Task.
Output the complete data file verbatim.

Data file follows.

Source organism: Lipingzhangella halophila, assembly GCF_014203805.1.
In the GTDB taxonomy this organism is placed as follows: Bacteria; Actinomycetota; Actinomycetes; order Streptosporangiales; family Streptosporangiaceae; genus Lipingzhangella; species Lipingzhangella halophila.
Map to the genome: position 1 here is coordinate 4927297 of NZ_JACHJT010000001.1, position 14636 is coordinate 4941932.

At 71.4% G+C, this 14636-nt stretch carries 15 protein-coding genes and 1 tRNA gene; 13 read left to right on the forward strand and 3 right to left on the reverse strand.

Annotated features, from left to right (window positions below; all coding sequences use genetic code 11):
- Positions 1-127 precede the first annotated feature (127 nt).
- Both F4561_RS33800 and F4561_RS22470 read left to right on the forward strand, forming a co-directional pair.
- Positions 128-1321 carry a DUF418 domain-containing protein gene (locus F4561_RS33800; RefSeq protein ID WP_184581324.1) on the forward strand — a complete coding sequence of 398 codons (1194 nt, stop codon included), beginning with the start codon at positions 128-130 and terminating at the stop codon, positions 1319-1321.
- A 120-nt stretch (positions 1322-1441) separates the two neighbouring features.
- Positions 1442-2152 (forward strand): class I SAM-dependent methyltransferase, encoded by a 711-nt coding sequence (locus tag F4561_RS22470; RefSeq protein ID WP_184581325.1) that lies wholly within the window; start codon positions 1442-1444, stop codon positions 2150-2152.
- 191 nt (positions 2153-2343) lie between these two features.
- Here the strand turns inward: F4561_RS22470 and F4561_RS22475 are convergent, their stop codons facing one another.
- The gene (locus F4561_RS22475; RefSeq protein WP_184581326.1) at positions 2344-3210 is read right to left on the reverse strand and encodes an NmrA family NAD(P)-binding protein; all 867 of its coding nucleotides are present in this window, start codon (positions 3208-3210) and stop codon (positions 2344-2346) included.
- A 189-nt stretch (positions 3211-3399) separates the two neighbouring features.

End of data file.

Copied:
Source organism: Lipingzhangella halophila, assembly GCF_014203805.1.
In the GTDB taxonomy this organism is placed as follows: Bacteria; Actinomycetota; Actinomycetes; order Streptosporangiales; family Streptosporangiaceae; genus Lipingzhangella; species Lipingzhangella halophila.
Map to the genome: position 1 here is coordinate 4927297 of NZ_JACHJT010000001.1, position 14636 is coordinate 4941932.

At 71.4% G+C, this 14636-nt stretch carries 15 protein-coding genes and 1 tRNA gene; 13 read left to right on the forward strand and 3 right to left on the reverse strand.

Annotated features, from left to right (window positions below; all coding sequences use genetic code 11):
- Positions 1-127 precede the first annotated feature (127 nt).
- Both F4561_RS33800 and F4561_RS22470 read left to right on the forward strand, forming a co-directional pair.
- Positions 128-1321 carry a DUF418 domain-containing protein gene (locus F4561_RS33800; RefSeq protein ID WP_184581324.1) on the forward strand — a complete coding sequence of 398 codons (1194 nt, stop codon included), beginning with the start codon at positions 128-130 and terminating at the stop codon, positions 1319-1321.
- A 120-nt stretch (positions 1322-1441) separates the two neighbouring features.
- Positions 1442-2152 (forward strand): class I SAM-dependent methyltransferase, encoded by a 711-nt coding sequence (locus tag F4561_RS22470; RefSeq protein ID WP_184581325.1) that lies wholly within the window; start codon positions 1442-1444, stop codon positions 2150-2152.
- 191 nt (positions 2153-2343) lie between these two features.
- Here the strand turns inward: F4561_RS22470 and F4561_RS22475 are convergent, their stop codons facing one another.
- The gene (locus F4561_RS22475; RefSeq protein WP_184581326.1) at positions 2344-3210 is read right to left on the reverse strand and encodes an NmrA family NAD(P)-binding protein; all 867 of its coding nucleotides are present in this window, start codon (positions 3208-3210) and stop codon (positions 2344-2346) included.
- A 189-nt stretch (positions 3211-3399) separates the two neighbouring features.